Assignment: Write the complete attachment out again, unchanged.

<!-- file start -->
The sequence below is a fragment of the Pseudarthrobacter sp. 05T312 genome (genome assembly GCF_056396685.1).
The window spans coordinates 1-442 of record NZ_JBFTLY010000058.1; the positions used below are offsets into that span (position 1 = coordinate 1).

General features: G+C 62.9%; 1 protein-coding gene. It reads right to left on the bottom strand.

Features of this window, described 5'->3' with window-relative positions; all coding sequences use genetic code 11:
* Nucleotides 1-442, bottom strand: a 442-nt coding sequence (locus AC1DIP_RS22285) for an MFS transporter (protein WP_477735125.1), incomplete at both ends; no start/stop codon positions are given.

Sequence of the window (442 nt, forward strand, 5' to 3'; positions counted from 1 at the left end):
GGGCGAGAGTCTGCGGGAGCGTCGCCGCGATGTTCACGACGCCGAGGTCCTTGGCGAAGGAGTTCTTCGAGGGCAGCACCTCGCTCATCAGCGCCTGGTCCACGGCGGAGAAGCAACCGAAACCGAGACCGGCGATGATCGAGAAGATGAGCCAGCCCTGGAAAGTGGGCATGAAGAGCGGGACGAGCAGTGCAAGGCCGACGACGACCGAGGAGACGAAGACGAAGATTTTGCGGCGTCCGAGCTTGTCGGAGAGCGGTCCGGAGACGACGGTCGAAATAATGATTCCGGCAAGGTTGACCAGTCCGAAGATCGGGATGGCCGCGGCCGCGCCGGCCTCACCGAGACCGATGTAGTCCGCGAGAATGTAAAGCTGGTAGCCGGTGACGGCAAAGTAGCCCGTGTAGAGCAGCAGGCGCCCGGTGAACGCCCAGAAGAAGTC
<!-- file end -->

The sequence below is a fragment of the Pseudarthrobacter sp. 05T312 genome (genome assembly GCF_056396685.1).
The window spans coordinates 1-442 of record NZ_JBFTLY010000058.1; the positions used below are offsets into that span (position 1 = coordinate 1).

General features: G+C 62.9%; 1 protein-coding gene. It reads right to left on the bottom strand.

Features of this window, described 5'->3' with window-relative positions; all coding sequences use genetic code 11:
* Nucleotides 1-442, bottom strand: a 442-nt coding sequence (locus AC1DIP_RS22285) for an MFS transporter (protein WP_477735125.1), incomplete at both ends; no start/stop codon positions are given.

Sequence of the window (442 nt, forward strand, 5' to 3'; positions counted from 1 at the left end):
GGGCGAGAGTCTGCGGGAGCGTCGCCGCGATGTTCACGACGCCGAGGTCCTTGGCGAAGGAGTTCTTCGAGGGCAGCACCTCGCTCATCAGCGCCTGGTCCACGGCGGAGAAGCAACCGAAACCGAGACCGGCGATGATCGAGAAGATGAGCCAGCCCTGGAAAGTGGGCATGAAGAGCGGGACGAGCAGTGCAAGGCCGACGACGACCGAGGAGACGAAGACGAAGATTTTGCGGCGTCCGAGCTTGTCGGAGAGCGGTCCGGAGACGACGGTCGAAATAATGATTCCGGCAAGGTTGACCAGTCCGAAGATCGGGATGGCCGCGGCCGCGCCGGCCTCACCGAGACCGATGTAGTCCGCGAGAATGTAAAGCTGGTAGCCGGTGACGGCAAAGTAGCCCGTGTAGAGCAGCAGGCGCCCGGTGAACGCCCAGAAGAAGTC